The Stress Hormone
Our main stress hormone is cortisol. However, we do need cortisol: it makes us "get up and go". It peaks about 8am. When we get up in the morning, cortisol levels can increase by as much as 50% in the 20-30 minutes of waking, and whilst it is also the stress hormone, it is highly beneficial to have it elevated at this time. And, it makes it the perfect time to use that energy to fit in a bit of exercise. So, strangely, if you're tired, getting up before 8am will effortlessly create the rhythm of movement. If this is too hard, we can aim to get to bed earlier, as too many late nights and not enough sleep, are incredibly stress-inducing.
Meditate to reduce stress
However, if you are so stressed in the morning, I can recommend a short meditation 1st thing, to balance your stress responses. Even 5 minutes makes a difference. Or just getting up a bit earlier to move a bit slower and allow yourself to start the day more peacefully. If meditation is too hard, try the following breathing technique for a few minutes.
Consciously doing a bit of deep breathing helps, by getting more oxygen to our cells, which in turn helps our body relax. You can do it anywhere:
- gently exhale as you gently pull your navel towards your spine. If it's too stressful, gently blow the air out of your mouth, rather than breathe out through the nose
- pause very briefly, then release your abdomen as you breathe in
- again, a tiny pause, then breathe out as described
- do a couple more
- for major stress, it helps to count the breath: in for 4 counts. I use a heartbeat type count. Pause for 2 counts. Exhale 4 counts. Hold out: 2 counts. So easy
- start with a few wee breath breaks during the day, it's very calming, and helps to stabilise blood sugar by reducing inflammation. It also helps reduce tiredness Tiredness, is, of course, stressful.
Breathe and Relax
We can also do the following throughout the day:
- tighten and clench all your muscles, then release
- inhale, clench
- release as you do a relaxed breath out
- consciously do that relaxed breath
- do this up to 5 times. Breathe deeply.
Both the breathing technique and the tense/relax, trigger the relaxation response. When you think that you can't fit these in, and you wonder if they actually work, I have a story: many years ago, I was determined to lose weight. We had two ten minute breaks & thirty minutes for lunch, at work. In my breaks, and I had to use all breaks for toilet time, I would quickly do an exercise in the ladies room, as there was nowhere to do anything at work. I went for a very brisk walk at lunch, came back and had a small something to eat. And I gave up driving an hour each way in peak, heavy traffic, to and from work, and caught the bus. Instant stress reducer!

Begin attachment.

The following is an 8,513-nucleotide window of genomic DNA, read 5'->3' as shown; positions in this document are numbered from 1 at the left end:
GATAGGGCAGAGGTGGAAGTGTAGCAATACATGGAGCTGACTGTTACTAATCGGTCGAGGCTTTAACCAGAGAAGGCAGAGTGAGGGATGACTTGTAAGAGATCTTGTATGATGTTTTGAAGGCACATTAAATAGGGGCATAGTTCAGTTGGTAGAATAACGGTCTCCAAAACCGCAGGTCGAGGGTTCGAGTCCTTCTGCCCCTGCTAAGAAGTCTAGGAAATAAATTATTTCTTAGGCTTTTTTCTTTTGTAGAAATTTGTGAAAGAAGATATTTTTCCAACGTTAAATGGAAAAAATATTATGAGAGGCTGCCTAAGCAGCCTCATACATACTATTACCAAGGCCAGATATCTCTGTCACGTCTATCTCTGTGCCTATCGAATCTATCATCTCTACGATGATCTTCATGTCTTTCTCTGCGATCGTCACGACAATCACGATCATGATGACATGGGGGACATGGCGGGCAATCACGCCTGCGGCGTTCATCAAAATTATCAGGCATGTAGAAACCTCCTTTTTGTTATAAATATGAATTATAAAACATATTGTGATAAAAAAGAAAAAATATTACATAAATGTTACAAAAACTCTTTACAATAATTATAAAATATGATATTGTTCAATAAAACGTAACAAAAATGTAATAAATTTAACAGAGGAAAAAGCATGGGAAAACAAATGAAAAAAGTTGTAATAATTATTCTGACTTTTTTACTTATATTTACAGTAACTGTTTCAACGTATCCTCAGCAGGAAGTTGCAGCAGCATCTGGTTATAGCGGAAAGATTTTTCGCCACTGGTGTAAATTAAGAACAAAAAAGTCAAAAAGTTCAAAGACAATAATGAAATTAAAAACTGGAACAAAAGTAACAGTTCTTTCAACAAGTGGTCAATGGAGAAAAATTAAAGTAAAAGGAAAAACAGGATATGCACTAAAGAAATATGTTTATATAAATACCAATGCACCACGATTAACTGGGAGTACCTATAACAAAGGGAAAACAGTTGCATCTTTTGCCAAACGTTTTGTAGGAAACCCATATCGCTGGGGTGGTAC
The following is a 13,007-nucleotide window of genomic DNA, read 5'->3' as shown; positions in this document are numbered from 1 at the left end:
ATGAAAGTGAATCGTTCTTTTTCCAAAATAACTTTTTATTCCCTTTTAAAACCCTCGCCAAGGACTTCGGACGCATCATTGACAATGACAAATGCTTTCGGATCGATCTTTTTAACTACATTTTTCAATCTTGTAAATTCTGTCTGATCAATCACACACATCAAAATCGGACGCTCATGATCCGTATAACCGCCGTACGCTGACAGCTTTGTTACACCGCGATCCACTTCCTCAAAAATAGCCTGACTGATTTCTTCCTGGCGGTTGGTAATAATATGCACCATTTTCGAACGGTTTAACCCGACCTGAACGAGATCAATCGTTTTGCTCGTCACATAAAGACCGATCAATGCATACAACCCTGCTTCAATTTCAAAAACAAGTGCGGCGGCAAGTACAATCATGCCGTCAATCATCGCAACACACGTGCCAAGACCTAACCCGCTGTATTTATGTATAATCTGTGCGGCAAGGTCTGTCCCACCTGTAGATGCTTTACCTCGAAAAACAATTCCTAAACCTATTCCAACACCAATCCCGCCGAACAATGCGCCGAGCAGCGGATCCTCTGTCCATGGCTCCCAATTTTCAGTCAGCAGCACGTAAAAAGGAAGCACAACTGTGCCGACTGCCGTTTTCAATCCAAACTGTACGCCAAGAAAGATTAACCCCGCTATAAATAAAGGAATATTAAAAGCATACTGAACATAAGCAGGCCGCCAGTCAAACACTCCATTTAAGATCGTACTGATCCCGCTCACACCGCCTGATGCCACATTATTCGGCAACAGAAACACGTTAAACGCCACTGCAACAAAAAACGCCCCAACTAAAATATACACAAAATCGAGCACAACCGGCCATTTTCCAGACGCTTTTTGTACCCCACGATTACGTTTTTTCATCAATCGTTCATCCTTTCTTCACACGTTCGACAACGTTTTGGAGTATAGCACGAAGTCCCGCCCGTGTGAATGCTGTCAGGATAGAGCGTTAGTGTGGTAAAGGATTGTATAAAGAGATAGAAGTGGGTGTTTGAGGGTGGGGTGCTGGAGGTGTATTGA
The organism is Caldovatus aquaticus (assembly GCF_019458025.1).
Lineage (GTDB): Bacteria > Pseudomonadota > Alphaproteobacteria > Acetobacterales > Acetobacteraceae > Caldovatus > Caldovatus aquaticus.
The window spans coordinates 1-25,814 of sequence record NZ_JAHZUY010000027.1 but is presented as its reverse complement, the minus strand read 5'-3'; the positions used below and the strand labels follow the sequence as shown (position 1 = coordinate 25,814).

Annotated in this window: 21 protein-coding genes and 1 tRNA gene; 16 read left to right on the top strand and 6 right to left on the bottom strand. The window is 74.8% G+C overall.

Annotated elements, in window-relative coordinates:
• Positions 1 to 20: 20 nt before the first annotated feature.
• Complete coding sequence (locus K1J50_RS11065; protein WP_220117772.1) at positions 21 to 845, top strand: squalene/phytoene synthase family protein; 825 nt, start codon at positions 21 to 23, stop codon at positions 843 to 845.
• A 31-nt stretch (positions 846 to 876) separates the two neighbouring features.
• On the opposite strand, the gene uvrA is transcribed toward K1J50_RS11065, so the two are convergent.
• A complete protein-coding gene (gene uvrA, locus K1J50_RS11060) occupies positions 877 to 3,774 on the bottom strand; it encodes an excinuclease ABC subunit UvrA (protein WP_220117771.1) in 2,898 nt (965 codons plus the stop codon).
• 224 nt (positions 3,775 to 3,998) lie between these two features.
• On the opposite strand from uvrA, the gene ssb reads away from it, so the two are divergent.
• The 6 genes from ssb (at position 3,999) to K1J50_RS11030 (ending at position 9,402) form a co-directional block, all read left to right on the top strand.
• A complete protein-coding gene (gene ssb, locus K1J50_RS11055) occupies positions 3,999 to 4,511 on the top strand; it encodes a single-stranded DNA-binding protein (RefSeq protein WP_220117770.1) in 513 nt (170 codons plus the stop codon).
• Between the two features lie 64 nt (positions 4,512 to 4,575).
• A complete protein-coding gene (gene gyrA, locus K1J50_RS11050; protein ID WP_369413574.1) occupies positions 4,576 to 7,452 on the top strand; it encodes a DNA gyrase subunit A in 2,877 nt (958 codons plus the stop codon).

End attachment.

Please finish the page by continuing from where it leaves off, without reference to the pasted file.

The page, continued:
Cortisol levels fall gradually during the day. Between two and four pm, cortisol levels are low in our bodies. So this is why we feel a bit tired at that time of day. Because cortisol is tied in with our glucose (blood sugar) levels, it is this time that some of us need a snack. It's best that it does not drop our cortisol and glucose levels. So what can we eat? We can have a wee protein smoothie; cheese and vegetable sticks or a piece of fruit; cottage cheese or peanut butter on rice thins. Something that doesn't send us racing off for more coffee, fizzy drinks, or rubbish foods.
If your blood sugar has been adversely affected by stress, and mine were, it has greatly helped me to eat little, often, to keep blood sugar levels on an even keel. My lifestyle doesn't always support this, but I do work on it.
Lifestyle and stress
I have found that no matter what the latest thing is for stress, it truly is a lifestyle and relationship thing. I had working conditions years ago, that were so bad that I would have a panic episode whilst driving to work. I left that job. At times, we need to look at what we do, what we can do, what we are likely to be able to maintain, to reduce stress. Sometimes it's trial and error; sometimes we just know what we need to do.
But there are other things we can do: did you know that posture helps? When we use our bodies in an expansive way: for example, when sitting, we might lean back, put our hands behind our head, our testosterone levels go up, and our cortisol levels go down. As opposed to when our posture is "closed", withdrawn, such as our shoulders hunched, these body mannerisms did not give the same result. So, lets move our bodies, in a positive way. Testosterone is needed by women for our female hormone production, and for our muscle tone.
When we are happy, we are less stressed. Conscious gratitude has been found to reduce stress. So, when we are stressed, it helps to quickly find something to be grateful for. Try it, and see.
And finally, looking up makes us feel happier. Watch that posture!